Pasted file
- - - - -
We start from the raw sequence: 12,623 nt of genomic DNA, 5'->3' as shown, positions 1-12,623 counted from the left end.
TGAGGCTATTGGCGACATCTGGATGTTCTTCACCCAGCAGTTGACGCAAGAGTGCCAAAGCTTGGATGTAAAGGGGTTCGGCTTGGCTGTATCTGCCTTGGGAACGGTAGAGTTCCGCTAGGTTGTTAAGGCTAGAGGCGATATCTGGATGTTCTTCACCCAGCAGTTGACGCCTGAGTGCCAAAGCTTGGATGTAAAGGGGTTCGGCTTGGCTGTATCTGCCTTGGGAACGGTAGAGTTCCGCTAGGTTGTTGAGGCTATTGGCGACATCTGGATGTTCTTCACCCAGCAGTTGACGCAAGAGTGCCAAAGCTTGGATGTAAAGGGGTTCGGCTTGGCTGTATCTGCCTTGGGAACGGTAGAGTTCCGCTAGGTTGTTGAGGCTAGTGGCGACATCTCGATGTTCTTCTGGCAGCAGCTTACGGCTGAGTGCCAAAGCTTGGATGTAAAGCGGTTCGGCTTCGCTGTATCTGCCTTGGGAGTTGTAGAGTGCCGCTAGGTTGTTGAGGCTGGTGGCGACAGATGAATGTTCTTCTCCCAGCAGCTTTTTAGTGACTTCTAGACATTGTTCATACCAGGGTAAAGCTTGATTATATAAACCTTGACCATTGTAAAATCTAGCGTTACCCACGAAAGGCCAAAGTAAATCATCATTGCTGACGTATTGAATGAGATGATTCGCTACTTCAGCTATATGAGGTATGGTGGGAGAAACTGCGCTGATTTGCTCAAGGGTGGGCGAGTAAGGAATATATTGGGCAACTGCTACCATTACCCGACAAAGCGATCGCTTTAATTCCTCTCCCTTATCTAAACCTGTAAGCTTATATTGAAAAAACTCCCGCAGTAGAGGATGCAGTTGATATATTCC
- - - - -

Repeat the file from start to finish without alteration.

We start from the raw sequence: 12,623 nt of genomic DNA, 5'->3' as shown, positions 1-12,623 counted from the left end.
TGAGGCTATTGGCGACATCTGGATGTTCTTCACCCAGCAGTTGACGCAAGAGTGCCAAAGCTTGGATGTAAAGGGGTTCGGCTTGGCTGTATCTGCCTTGGGAACGGTAGAGTTCCGCTAGGTTGTTAAGGCTAGAGGCGATATCTGGATGTTCTTCACCCAGCAGTTGACGCCTGAGTGCCAAAGCTTGGATGTAAAGGGGTTCGGCTTGGCTGTATCTGCCTTGGGAACGGTAGAGTTCCGCTAGGTTGTTGAGGCTATTGGCGACATCTGGATGTTCTTCACCCAGCAGTTGACGCAAGAGTGCCAAAGCTTGGATGTAAAGGGGTTCGGCTTGGCTGTATCTGCCTTGGGAACGGTAGAGTTCCGCTAGGTTGTTGAGGCTAGTGGCGACATCTCGATGTTCTTCTGGCAGCAGCTTACGGCTGAGTGCCAAAGCTTGGATGTAAAGCGGTTCGGCTTCGCTGTATCTGCCTTGGGAGTTGTAGAGTGCCGCTAGGTTGTTGAGGCTGGTGGCGACAGATGAATGTTCTTCTCCCAGCAGCTTTTTAGTGACTTCTAGACATTGTTCATACCAGGGTAAAGCTTGATTATATAAACCTTGACCATTGTAAAATCTAGCGTTACCCACGAAAGGCCAAAGTAAATCATCATTGCTGACGTATTGAATGAGATGATTCGCTACTTCAGCTATATGAGGTATGGTGGGAGAAACTGCGCTGATTTGCTCAAGGGTGGGCGAGTAAGGAATATATTGGGCAACTGCTACCATTACCCGACAAAGCGATCGCTTTAATTCCTCTCCCTTATCTAAACCTGTAAGCTTATATTGAAAAAACTCCCGCAGTAGAGGATGCAGTTGATATATTCC